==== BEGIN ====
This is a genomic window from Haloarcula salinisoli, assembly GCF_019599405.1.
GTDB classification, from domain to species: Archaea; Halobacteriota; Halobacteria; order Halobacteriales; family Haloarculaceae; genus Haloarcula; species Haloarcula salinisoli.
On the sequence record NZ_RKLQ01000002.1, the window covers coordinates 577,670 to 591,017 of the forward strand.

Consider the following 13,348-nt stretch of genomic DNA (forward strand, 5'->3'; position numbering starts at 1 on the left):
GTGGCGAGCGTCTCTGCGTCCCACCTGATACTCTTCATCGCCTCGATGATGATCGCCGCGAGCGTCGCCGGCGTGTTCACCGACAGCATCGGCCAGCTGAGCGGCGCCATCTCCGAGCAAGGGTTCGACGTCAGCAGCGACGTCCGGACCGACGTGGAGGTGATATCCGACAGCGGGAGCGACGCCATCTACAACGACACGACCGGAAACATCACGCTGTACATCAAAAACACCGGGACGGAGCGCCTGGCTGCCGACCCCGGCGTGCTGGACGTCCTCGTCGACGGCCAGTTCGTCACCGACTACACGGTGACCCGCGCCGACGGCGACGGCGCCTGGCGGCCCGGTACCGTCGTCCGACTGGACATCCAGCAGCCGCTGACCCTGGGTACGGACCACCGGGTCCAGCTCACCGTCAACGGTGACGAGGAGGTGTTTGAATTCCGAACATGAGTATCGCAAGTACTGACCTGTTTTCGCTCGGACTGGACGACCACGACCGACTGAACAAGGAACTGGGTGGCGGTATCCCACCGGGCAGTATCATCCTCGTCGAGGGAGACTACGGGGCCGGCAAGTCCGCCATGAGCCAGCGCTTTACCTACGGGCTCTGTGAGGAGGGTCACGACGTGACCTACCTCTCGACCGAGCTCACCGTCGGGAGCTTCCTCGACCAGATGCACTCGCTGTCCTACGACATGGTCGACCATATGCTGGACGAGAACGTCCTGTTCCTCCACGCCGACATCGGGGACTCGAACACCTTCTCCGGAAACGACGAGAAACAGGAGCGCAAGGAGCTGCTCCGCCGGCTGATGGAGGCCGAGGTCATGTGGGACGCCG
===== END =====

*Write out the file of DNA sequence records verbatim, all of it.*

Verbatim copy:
This is a genomic window from Haloarcula salinisoli, assembly GCF_019599405.1.
GTDB classification, from domain to species: Archaea; Halobacteriota; Halobacteria; order Halobacteriales; family Haloarculaceae; genus Haloarcula; species Haloarcula salinisoli.
On the sequence record NZ_RKLQ01000002.1, the window covers coordinates 577,670 to 591,017 of the forward strand.

Consider the following 13,348-nt stretch of genomic DNA (forward strand, 5'->3'; position numbering starts at 1 on the left):
GTGGCGAGCGTCTCTGCGTCCCACCTGATACTCTTCATCGCCTCGATGATGATCGCCGCGAGCGTCGCCGGCGTGTTCACCGACAGCATCGGCCAGCTGAGCGGCGCCATCTCCGAGCAAGGGTTCGACGTCAGCAGCGACGTCCGGACCGACGTGGAGGTGATATCCGACAGCGGGAGCGACGCCATCTACAACGACACGACCGGAAACATCACGCTGTACATCAAAAACACCGGGACGGAGCGCCTGGCTGCCGACCCCGGCGTGCTGGACGTCCTCGTCGACGGCCAGTTCGTCACCGACTACACGGTGACCCGCGCCGACGGCGACGGCGCCTGGCGGCCCGGTACCGTCGTCCGACTGGACATCCAGCAGCCGCTGACCCTGGGTACGGACCACCGGGTCCAGCTCACCGTCAACGGTGACGAGGAGGTGTTTGAATTCCGAACATGAGTATCGCAAGTACTGACCTGTTTTCGCTCGGACTGGACGACCACGACCGACTGAACAAGGAACTGGGTGGCGGTATCCCACCGGGCAGTATCATCCTCGTCGAGGGAGACTACGGGGCCGGCAAGTCCGCCATGAGCCAGCGCTTTACCTACGGGCTCTGTGAGGAGGGTCACGACGTGACCTACCTCTCGACCGAGCTCACCGTCGGGAGCTTCCTCGACCAGATGCACTCGCTGTCCTACGACATGGTCGACCATATGCTGGACGAGAACGTCCTGTTCCTCCACGCCGACATCGGGGACTCGAACACCTTCTCCGGAAACGACGAGAAACAGGAGCGCAAGGAGCTGCTCCGCCGGCTGATGGAGGCCGAGGTCATGTGGGACGCCG